An important step in understanding the regulation of a prokaryotic genome is the generation of its transcription unit map. The current strongest operon predictor depends on the distributions of intergenic distances (IGD) separating adjacent genes within and between operons. Unfortunately, experimental data on these distance distributions are limited to Escherichia coli and Bacillus subtilis. We suggest a new graph algorithmic approach based on comparative genomics to identify clusters of conserved genes independent of IGD and conservation of gene order. As a consequence, distance distributions of operon pairs for any arbitrary prokaryotic genome can be inferred. For E.coli, the algorithm predicts 854 conserved adjacent pairs with a precision of 85%. The IGD distribution for these pairs is virtually identical to the E.coli operon pair distribution. Statistical analysis of the predicted pair IGD distribution allows estimation of a genome-specific operon IGD cut-off, obviating the requirement for a training set in IGD-based operon prediction. We apply the method to a representative set of eight genomes, and show that these genome-specific IGD distributions differ considerably from each other and from the distribution in E.coli.
Neighboring genes in the eukaryotic genome have a tendency to express concurrently, and the proximity of two adjacent genes is often considered a possible explanation for their co-expression behavior. However, the actual contribution of the physical distance between two genes to their co-expression behavior has yet to be defined. To further investigate this issue, we studied the co-expression of neighboring genes in zebrafish, which has a compact genome and has experienced a whole genome duplication event. Our analysis shows that the proportion of highly co-expressed neighboring pairs (Pearson’s correlation coefficient R>0.7) is low (0.24% ~ 0.67%); however, it is still significantly higher than that of random pairs. In particular, the statistical result implies that the co-expression tendency of neighboring pairs is negatively correlated with their physical distance. Our findings therefore suggest that physical distance may play an important role in the co-expression of neighboring genes. Possible mechanisms related to the neighboring genes’ co-expression are also discussed.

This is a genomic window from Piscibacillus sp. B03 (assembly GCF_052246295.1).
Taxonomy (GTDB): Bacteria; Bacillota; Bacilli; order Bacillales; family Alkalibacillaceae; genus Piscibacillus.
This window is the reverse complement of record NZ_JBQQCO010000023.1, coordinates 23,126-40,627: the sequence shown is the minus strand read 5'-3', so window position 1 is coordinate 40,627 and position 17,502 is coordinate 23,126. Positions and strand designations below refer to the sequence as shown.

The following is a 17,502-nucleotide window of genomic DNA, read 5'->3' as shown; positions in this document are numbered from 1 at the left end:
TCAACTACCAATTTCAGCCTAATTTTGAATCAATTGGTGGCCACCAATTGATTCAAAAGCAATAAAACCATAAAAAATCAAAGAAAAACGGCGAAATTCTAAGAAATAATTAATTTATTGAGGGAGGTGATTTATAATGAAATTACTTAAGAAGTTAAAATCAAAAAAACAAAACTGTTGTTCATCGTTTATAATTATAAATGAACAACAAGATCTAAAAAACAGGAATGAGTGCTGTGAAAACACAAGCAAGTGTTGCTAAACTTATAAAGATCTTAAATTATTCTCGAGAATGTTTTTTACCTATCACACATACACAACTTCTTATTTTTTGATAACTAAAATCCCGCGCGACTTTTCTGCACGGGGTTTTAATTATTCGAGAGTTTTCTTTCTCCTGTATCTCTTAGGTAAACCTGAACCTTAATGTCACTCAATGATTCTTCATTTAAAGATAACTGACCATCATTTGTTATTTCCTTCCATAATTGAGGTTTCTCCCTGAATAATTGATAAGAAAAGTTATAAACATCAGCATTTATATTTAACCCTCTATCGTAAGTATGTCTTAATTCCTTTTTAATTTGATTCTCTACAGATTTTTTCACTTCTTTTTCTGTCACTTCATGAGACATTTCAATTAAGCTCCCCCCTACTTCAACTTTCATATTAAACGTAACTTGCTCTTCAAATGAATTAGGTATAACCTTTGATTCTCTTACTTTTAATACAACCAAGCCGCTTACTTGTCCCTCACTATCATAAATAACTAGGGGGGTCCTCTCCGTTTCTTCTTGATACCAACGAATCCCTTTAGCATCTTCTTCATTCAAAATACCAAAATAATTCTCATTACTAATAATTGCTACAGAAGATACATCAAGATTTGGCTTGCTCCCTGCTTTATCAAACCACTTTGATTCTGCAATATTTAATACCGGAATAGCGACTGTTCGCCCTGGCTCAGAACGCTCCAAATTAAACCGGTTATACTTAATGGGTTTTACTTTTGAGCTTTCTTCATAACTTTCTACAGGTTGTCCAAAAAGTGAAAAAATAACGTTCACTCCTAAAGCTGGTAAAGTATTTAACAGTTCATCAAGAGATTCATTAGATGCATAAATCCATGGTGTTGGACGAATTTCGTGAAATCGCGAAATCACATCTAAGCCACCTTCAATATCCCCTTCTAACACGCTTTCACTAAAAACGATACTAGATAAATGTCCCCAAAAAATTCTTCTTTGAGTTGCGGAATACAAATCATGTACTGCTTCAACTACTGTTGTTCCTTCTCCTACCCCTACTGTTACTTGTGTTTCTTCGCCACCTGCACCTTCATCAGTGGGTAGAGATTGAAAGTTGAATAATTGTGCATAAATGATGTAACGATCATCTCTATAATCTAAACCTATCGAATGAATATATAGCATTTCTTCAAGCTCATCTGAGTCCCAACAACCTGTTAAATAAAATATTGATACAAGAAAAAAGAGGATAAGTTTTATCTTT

gene expression; co-expression; neighboring genes; promoter; zebrafish
We have analyzed a sequence of approximately 70 base pairs (bp) that shows a high degree of similarity to sequences present in the non-coding regions of a number of human and other mammalian genes. The sequence was discovered in a fragment of human genomic DNA adjacent to an integrated hepatitis B virus genome in cells derived from human hepatocellular carcinoma tissue. When one of the viral flanking sequences was compared to nucleotide sequences in GenBank, more than thirty human genes were identified that contained a similar sequence in their non-coding regions. The sequence element was usually found once or twice in a gene, either in an intron or in the 5' or 3' flanking regions. It did not share any similarities with known short interspersed nucleotide elements (SINEs) or presently known gene regulatory elements. This element was highly conserved at the same position within the corresponding human and mouse genes for myoglobin and N-myc, indicating evolutionary conservation and possible functional importance. Preliminary DNase I footprinting data suggested that the element or its adjacent sequences may bind nuclear factors to generate specific DNase I hypersensitive sites. The size, structure, and evolutionary conservation of this sequence indicates that it is distinct from other types of short interspersed repetitive elements. It is possible that the element may have a cis-acting functional role in the genome.